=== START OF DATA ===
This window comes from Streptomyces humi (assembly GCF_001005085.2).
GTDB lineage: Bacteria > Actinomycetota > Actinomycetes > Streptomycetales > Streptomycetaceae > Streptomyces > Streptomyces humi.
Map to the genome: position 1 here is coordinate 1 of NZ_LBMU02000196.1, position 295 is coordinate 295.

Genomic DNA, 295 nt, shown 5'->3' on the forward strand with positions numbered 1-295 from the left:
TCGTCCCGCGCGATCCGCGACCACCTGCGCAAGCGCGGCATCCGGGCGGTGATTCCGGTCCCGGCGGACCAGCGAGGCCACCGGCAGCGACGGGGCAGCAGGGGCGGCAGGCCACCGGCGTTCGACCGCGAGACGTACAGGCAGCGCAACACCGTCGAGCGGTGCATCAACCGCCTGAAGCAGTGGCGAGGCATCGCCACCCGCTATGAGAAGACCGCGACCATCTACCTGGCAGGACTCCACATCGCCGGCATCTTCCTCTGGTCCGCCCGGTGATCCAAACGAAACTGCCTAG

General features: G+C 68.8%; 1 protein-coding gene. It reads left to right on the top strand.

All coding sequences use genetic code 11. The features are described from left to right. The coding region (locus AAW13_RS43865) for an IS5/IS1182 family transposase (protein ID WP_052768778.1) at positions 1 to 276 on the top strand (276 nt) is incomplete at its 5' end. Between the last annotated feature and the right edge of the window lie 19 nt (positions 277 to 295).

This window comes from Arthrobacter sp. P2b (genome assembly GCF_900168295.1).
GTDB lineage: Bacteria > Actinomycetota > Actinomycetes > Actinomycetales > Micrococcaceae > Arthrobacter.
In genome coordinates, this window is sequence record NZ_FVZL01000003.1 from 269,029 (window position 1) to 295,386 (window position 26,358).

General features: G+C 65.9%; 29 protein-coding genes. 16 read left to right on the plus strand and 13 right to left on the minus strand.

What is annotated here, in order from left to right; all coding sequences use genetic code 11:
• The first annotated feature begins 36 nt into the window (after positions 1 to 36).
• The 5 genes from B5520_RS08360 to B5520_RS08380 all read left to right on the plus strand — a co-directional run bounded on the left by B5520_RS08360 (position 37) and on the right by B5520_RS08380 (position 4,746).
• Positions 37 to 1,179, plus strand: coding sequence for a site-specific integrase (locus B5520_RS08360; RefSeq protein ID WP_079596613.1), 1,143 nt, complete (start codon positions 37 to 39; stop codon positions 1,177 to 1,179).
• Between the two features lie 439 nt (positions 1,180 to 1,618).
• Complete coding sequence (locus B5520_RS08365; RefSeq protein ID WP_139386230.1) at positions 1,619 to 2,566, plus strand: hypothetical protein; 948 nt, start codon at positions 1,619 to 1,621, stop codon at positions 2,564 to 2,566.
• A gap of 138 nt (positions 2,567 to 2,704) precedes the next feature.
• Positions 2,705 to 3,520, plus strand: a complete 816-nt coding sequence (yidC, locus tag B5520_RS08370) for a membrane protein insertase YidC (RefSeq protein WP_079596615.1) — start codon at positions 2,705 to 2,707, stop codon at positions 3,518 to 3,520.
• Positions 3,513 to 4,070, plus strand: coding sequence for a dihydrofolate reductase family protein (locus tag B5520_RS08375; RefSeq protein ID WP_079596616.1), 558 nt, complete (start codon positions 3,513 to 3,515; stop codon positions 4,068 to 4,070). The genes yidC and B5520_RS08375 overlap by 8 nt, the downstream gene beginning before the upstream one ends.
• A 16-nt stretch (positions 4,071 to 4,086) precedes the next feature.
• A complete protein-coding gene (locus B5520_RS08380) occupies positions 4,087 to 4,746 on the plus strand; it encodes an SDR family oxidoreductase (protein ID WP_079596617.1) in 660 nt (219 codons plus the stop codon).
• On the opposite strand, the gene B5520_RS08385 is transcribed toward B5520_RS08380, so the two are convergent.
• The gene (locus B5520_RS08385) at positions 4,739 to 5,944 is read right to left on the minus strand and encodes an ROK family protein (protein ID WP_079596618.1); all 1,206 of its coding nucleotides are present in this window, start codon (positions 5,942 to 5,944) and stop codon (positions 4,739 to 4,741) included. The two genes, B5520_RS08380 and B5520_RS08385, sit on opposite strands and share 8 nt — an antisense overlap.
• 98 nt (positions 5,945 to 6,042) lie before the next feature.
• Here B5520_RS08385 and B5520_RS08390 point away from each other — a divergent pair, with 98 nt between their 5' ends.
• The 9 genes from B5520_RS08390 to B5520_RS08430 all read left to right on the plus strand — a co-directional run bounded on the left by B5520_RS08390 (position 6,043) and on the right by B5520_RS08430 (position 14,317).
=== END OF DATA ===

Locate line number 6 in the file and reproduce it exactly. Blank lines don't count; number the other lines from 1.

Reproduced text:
General features: G+C 68.8%; 1 protein-coding gene. It reads left to right on the top strand.